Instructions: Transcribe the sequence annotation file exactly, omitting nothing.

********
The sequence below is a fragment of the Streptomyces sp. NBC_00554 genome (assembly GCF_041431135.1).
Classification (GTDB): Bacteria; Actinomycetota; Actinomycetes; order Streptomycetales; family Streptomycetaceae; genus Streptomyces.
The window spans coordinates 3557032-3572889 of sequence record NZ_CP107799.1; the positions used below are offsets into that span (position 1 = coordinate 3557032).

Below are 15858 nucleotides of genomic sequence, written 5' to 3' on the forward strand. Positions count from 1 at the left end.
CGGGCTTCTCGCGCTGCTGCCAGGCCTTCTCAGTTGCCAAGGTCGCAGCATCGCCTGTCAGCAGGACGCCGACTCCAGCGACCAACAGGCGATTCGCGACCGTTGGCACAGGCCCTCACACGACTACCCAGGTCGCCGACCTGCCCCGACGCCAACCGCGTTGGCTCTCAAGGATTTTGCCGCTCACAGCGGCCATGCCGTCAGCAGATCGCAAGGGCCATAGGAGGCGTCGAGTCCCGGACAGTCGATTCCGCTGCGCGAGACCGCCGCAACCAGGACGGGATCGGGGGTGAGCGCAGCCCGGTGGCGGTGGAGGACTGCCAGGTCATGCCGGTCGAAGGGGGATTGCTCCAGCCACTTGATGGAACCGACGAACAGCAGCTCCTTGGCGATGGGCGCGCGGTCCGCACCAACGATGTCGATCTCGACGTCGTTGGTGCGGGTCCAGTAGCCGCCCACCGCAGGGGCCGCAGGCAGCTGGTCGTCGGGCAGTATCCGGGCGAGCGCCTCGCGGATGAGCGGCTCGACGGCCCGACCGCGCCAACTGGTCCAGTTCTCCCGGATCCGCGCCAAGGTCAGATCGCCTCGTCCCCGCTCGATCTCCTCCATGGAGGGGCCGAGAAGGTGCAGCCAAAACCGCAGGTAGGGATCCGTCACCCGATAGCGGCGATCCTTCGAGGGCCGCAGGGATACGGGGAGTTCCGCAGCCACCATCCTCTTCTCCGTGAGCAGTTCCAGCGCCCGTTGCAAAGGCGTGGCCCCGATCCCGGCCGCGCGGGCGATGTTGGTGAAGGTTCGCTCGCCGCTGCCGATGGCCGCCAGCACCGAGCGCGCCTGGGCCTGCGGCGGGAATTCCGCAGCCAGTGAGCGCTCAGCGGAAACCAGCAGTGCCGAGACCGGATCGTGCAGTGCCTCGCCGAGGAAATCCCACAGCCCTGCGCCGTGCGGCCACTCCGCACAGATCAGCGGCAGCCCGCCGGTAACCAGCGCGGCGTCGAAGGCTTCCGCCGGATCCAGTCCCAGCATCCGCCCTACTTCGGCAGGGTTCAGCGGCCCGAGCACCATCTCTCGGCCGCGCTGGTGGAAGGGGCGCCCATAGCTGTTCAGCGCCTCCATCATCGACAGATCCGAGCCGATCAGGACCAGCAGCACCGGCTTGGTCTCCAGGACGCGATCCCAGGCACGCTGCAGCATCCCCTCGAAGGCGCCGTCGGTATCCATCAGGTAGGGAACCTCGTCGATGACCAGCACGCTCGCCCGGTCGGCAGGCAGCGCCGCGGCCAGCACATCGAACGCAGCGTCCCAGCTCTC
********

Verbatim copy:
The sequence below is a fragment of the Streptomyces sp. NBC_00554 genome (assembly GCF_041431135.1).
Classification (GTDB): Bacteria; Actinomycetota; Actinomycetes; order Streptomycetales; family Streptomycetaceae; genus Streptomyces.
The window spans coordinates 3557032-3572889 of sequence record NZ_CP107799.1; the positions used below are offsets into that span (position 1 = coordinate 3557032).

Below are 15858 nucleotides of genomic sequence, written 5' to 3' on the forward strand. Positions count from 1 at the left end.
CGGGCTTCTCGCGCTGCTGCCAGGCCTTCTCAGTTGCCAAGGTCGCAGCATCGCCTGTCAGCAGGACGCCGACTCCAGCGACCAACAGGCGATTCGCGACCGTTGGCACAGGCCCTCACACGACTACCCAGGTCGCCGACCTGCCCCGACGCCAACCGCGTTGGCTCTCAAGGATTTTGCCGCTCACAGCGGCCATGCCGTCAGCAGATCGCAAGGGCCATAGGAGGCGTCGAGTCCCGGACAGTCGATTCCGCTGCGCGAGACCGCCGCAACCAGGACGGGATCGGGGGTGAGCGCAGCCCGGTGGCGGTGGAGGACTGCCAGGTCATGCCGGTCGAAGGGGGATTGCTCCAGCCACTTGATGGAACCGACGAACAGCAGCTCCTTGGCGATGGGCGCGCGGTCCGCACCAACGATGTCGATCTCGACGTCGTTGGTGCGGGTCCAGTAGCCGCCCACCGCAGGGGCCGCAGGCAGCTGGTCGTCGGGCAGTATCCGGGCGAGCGCCTCGCGGATGAGCGGCTCGACGGCCCGACCGCGCCAACTGGTCCAGTTCTCCCGGATCCGCGCCAAGGTCAGATCGCCTCGTCCCCGCTCGATCTCCTCCATGGAGGGGCCGAGAAGGTGCAGCCAAAACCGCAGGTAGGGATCCGTCACCCGATAGCGGCGATCCTTCGAGGGCCGCAGGGATACGGGGAGTTCCGCAGCCACCATCCTCTTCTCCGTGAGCAGTTCCAGCGCCCGTTGCAAAGGCGTGGCCCCGATCCCGGCCGCGCGGGCGATGTTGGTGAAGGTTCGCTCGCCGCTGCCGATGGCCGCCAGCACCGAGCGCGCCTGGGCCTGCGGCGGGAATTCCGCAGCCAGTGAGCGCTCAGCGGAAACCAGCAGTGCCGAGACCGGATCGTGCAGTGCCTCGCCGAGGAAATCCCACAGCCCTGCGCCGTGCGGCCACTCCGCACAGATCAGCGGCAGCCCGCCGGTAACCAGCGCGGCGTCGAAGGCTTCCGCCGGATCCAGTCCCAGCATCCGCCCTACTTCGGCAGGGTTCAGCGGCCCGAGCACCATCTCTCGGCCGCGCTGGTGGAAGGGGCGCCCATAGCTGTTCAGCGCCTCCATCATCGACAGATCCGAGCCGATCAGGACCAGCAGCACCGGCTTGGTCTCCAGGACGCGATCCCAGGCACGCTGCAGCATCCCCTCGAAGGCGCCGTCGGTATCCATCAGGTAGGGAACCTCGTCGATGACCAGCACGCTCGCCCGGTCGGCAGGCAGCGCCGCGGCCAGCACATCGAACGCAGCGTCCCAGCTCTC